3. swap
    No hibernation, sleep mode usage and over 8 GB RAM = 2 to 4 GB SWAP
    If you use hibernation, sleep mode and have less than 8 GB of RAM, the partition will give you the right values, just tell them if you want to use swap or not, it will calculate the best value for you :slight_smile:

  4. /home partition
    It's where all you files (images, music, videos, documents, models, configs) will be as for you user in the system. You can separate from / for backup. You can just use /, but I recommmend you to use /home separated.

You can also create a generic partition for you, just to put there what do you want... No need to specify. It could be like a D:/ or E:/ partition.

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Wow! Isn't that a little bit on the wild side?? Granted, I've never used more than a small handful of flatpaks and snaps, but I've never exceeded 20gb usage in the root partition. Subsequent flatpak programs use much less space than the first one or the first couple of ones. Dunno about snaps, but 100gb would be massively excessive for me.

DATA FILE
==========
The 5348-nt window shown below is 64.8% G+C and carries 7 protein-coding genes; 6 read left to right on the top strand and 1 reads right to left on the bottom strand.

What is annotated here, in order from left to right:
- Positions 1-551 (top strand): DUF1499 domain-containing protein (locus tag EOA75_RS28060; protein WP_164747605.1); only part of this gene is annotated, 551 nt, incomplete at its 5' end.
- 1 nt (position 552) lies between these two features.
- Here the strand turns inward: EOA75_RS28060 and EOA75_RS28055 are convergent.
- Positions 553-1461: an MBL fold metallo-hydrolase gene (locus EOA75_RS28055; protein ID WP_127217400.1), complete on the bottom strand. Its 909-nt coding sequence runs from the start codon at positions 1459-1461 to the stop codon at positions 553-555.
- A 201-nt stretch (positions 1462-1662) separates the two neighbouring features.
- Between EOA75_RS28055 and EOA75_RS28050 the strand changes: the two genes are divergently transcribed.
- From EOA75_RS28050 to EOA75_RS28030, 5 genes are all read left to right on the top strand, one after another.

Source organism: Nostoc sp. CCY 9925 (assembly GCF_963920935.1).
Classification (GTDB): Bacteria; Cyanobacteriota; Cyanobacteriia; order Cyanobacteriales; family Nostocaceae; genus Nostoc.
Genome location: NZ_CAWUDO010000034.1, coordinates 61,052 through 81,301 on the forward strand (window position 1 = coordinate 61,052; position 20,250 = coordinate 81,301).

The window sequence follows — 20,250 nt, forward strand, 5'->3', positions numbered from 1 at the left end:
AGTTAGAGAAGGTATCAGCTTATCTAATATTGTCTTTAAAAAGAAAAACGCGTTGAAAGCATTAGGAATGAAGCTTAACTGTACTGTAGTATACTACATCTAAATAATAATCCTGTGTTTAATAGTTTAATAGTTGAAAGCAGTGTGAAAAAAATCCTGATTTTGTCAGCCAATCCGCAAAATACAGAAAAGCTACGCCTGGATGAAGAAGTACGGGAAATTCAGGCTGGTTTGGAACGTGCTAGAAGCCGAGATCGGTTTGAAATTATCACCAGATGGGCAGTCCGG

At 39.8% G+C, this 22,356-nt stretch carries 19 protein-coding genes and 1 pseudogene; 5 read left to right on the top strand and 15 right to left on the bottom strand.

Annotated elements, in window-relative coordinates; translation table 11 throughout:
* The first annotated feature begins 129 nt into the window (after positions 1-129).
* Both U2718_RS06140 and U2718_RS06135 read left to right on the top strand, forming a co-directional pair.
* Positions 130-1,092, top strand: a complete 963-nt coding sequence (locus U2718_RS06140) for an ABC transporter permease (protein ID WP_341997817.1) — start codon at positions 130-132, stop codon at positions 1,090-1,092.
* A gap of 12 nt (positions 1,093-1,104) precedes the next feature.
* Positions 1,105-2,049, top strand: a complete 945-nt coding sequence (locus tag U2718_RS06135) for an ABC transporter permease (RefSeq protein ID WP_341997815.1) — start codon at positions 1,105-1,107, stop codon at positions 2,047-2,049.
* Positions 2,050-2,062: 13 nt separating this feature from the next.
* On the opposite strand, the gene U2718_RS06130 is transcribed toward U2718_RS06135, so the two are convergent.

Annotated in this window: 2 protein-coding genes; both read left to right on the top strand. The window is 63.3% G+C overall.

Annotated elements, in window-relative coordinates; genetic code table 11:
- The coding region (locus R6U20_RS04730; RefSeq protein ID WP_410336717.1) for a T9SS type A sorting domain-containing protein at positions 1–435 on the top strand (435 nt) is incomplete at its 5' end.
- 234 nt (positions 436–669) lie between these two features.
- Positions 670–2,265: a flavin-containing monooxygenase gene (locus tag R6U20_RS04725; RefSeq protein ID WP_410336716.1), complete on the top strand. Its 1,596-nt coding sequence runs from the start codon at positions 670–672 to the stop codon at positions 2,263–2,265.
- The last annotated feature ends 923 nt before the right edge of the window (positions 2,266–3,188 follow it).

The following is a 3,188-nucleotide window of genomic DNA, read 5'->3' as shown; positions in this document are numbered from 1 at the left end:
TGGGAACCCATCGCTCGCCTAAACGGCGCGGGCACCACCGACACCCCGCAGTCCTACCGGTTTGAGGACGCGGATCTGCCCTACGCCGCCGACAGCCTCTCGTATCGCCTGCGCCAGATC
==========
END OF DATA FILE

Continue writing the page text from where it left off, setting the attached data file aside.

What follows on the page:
I suppose it would be another case usage for gamers, though.


I thought the same after having my / almost full because I've used just 30 GB of space I decided to put a really amount of space since I don't use lvm.
It just my suggestion, remember that you have 1 TB. That's a good amount of space.

Yes, I'm also a gamer, so space is needed.


Yeah, I guess every user case is different. I go for minimalism and window managers and such.

In any case, if you're not of the type that only install Linux once in your lifetime (they are rumoured to exist), most people will experiment and install a lot in the first few months, and then get a feel for their needs.

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All of things you both are discussing back and forth about is why I either use an advanced filesystem that can share space between volumes or use a single / partition instead of trying to space it across multiple partitions.

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I stopped distrohopping years ago, my manjaro install is about 3~4 years old.

I have a laptop that I use for testing purposes where I test several distros, but I don't know why, I still prefer Manjaro, hehe.

In early times I always used automatic partitioning, but today I use only advanced/manual partitioning, I just use automatic if I install a distro on Virtualbox, but I rarely do.